Hapoel hasn’t lost in the BSL since.
Greenberg’s men claimed their 11th consecutive victory in local league action on Sunday, avenging the defeat to Ness Ziona by beating it 106-91 at Malha Arena.
Jerusalem regained sole possession of first place in the standings with a 14-3 record, one game ahead of perennial champion Maccabi Tel Aviv (13-4).
Hapoel hit 16 of 22 attempts from three-point range in a sensational scoring night, with Halperin accounting for seven of those baskets, ending the encounter with 29 points.
“This was a super-important win, but there is still a long way to go in the season,” Halperin said after the game.
“We are halfway through the campaign and there is still plenty more to be done.
I hope we are still in this form in May, when it really counts.”
The team’s winning streak included an 87-85 triumph over Maccabi at Malha, after which Allon famously celebrated on the shoulders of the fans.
Speaking to The Jerusalem Post ahead of the season, Allon insisted: “We aren’t interested in what will happen in the next year or two, but in where the team will be in five and 10 years.”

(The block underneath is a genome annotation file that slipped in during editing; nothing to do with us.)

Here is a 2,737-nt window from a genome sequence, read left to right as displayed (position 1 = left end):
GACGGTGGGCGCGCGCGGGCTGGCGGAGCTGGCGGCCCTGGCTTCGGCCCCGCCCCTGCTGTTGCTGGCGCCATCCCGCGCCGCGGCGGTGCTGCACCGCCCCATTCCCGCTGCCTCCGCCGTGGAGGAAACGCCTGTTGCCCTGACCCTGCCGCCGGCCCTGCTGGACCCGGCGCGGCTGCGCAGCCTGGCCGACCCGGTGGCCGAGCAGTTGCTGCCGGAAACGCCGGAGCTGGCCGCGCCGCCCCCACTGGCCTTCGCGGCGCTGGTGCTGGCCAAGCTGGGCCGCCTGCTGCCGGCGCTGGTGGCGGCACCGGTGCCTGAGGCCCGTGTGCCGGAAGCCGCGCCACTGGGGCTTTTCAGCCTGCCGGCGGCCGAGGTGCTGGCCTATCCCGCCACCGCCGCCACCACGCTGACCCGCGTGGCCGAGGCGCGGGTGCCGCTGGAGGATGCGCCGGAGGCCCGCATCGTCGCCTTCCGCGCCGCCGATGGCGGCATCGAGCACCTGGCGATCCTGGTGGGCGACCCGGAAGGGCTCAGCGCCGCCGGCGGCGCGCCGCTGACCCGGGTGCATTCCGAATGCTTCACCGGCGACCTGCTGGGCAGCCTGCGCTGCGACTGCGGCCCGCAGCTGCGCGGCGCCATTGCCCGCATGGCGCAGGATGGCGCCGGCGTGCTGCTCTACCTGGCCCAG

Surely recent success has whetted his appetite.
If the first half of the season is any indication, Jerusalem looks to have a real chance of lifting silverware this season.
Hapoel leads the BSL in scoring, averaging 82.7 points per game, and has also impressed on the European scene. Jerusalem is on the verge of qualification for the Eurocup eighth finals, after winning three of its first four games in the last 32.
Jerusalem can secure its progress to the next stage by defeating Olimpija Ljubljana at Malha next week, and Hapoel fans are beginning to dream of a repeat of the triumphant 2003-2004 campaign when the club claimed the ULEB Cup, which preceded the Eurocup.